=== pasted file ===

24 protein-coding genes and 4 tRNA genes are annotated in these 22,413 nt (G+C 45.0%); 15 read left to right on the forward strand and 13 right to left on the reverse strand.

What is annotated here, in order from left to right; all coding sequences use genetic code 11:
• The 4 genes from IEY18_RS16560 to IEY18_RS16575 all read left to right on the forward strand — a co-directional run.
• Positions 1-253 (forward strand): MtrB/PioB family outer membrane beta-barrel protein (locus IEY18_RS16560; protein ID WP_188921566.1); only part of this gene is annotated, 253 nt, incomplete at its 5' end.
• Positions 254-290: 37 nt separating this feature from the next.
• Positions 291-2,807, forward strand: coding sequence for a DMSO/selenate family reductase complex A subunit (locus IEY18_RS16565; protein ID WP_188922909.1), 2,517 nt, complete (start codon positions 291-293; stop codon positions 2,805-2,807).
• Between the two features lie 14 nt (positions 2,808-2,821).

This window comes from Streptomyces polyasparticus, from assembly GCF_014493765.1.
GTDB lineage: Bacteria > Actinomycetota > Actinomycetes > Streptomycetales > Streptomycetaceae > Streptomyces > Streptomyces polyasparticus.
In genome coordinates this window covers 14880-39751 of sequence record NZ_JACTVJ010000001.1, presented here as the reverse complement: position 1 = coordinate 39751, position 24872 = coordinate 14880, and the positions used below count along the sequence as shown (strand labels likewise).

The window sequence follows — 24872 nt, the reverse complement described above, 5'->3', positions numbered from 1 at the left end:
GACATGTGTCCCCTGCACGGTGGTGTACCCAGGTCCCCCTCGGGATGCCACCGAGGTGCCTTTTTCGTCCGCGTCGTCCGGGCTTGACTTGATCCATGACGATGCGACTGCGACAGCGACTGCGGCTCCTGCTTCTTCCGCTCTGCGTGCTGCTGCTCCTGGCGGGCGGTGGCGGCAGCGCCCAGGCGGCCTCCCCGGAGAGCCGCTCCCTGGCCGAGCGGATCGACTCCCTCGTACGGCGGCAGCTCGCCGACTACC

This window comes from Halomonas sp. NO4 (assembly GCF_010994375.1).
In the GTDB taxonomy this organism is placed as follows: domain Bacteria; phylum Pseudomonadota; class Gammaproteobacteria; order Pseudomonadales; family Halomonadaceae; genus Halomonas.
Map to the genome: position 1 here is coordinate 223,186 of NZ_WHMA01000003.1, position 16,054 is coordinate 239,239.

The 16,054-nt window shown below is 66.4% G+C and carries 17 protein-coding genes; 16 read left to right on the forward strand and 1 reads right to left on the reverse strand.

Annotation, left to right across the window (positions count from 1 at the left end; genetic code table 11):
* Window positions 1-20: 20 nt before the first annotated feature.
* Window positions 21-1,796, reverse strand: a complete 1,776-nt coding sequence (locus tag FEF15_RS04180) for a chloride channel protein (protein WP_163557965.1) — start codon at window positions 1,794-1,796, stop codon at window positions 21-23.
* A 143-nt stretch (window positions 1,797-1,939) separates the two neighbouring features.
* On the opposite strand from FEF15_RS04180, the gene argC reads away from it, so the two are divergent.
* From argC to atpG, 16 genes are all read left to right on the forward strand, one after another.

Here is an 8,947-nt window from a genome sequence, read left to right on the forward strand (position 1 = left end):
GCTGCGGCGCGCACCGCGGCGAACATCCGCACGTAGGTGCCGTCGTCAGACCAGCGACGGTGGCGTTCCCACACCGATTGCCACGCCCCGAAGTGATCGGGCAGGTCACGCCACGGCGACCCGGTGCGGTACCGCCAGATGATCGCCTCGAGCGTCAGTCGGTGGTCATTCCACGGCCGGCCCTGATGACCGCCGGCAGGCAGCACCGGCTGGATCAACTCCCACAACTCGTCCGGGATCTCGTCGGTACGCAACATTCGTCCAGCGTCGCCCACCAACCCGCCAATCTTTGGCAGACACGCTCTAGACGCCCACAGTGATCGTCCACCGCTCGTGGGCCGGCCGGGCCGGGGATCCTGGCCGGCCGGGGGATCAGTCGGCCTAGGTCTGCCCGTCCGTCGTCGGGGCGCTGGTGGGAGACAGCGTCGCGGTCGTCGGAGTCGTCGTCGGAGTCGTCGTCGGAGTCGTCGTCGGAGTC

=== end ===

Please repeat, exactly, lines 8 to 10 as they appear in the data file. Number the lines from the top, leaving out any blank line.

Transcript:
This window comes from Streptomyces polyasparticus, from assembly GCF_014493765.1.
GTDB lineage: Bacteria > Actinomycetota > Actinomycetes > Streptomycetales > Streptomycetaceae > Streptomyces > Streptomyces polyasparticus.
In genome coordinates this window covers 14880-39751 of sequence record NZ_JACTVJ010000001.1, presented here as the reverse complement: position 1 = coordinate 39751, position 24872 = coordinate 14880, and the positions used below count along the sequence as shown (strand labels likewise).